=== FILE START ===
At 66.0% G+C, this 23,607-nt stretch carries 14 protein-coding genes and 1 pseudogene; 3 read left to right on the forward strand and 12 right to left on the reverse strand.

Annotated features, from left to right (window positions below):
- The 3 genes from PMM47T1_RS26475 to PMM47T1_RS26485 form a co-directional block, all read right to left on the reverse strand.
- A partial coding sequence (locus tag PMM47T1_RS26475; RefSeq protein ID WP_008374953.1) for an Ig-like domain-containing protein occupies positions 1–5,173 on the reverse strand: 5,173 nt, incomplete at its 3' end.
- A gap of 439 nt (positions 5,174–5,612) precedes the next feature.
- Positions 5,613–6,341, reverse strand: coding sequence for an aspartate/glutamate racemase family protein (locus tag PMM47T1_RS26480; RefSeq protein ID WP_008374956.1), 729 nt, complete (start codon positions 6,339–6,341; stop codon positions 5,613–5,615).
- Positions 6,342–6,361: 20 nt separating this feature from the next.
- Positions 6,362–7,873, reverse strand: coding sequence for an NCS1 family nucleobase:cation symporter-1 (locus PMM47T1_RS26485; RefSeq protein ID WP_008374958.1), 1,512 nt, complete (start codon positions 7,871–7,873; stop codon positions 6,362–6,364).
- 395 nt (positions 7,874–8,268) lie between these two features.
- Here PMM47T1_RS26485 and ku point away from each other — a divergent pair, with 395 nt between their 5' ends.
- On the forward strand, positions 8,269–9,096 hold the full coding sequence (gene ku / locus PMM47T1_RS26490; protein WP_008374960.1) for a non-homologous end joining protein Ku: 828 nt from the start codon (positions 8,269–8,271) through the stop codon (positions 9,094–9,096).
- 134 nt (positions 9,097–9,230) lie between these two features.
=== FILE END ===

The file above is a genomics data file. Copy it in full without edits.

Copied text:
At 66.0% G+C, this 23,607-nt stretch carries 14 protein-coding genes and 1 pseudogene; 3 read left to right on the forward strand and 12 right to left on the reverse strand.

Annotated features, from left to right (window positions below):
- The 3 genes from PMM47T1_RS26475 to PMM47T1_RS26485 form a co-directional block, all read right to left on the reverse strand.
- A partial coding sequence (locus tag PMM47T1_RS26475; RefSeq protein ID WP_008374953.1) for an Ig-like domain-containing protein occupies positions 1–5,173 on the reverse strand: 5,173 nt, incomplete at its 3' end.
- A gap of 439 nt (positions 5,174–5,612) precedes the next feature.
- Positions 5,613–6,341, reverse strand: coding sequence for an aspartate/glutamate racemase family protein (locus tag PMM47T1_RS26480; RefSeq protein ID WP_008374956.1), 729 nt, complete (start codon positions 6,339–6,341; stop codon positions 5,613–5,615).
- Positions 6,342–6,361: 20 nt separating this feature from the next.
- Positions 6,362–7,873, reverse strand: coding sequence for an NCS1 family nucleobase:cation symporter-1 (locus PMM47T1_RS26485; RefSeq protein ID WP_008374958.1), 1,512 nt, complete (start codon positions 7,871–7,873; stop codon positions 6,362–6,364).
- 395 nt (positions 7,874–8,268) lie between these two features.
- Here PMM47T1_RS26485 and ku point away from each other — a divergent pair, with 395 nt between their 5' ends.
- On the forward strand, positions 8,269–9,096 hold the full coding sequence (gene ku / locus PMM47T1_RS26490; protein WP_008374960.1) for a non-homologous end joining protein Ku: 828 nt from the start codon (positions 8,269–8,271) through the stop codon (positions 9,094–9,096).
- 134 nt (positions 9,097–9,230) lie between these two features.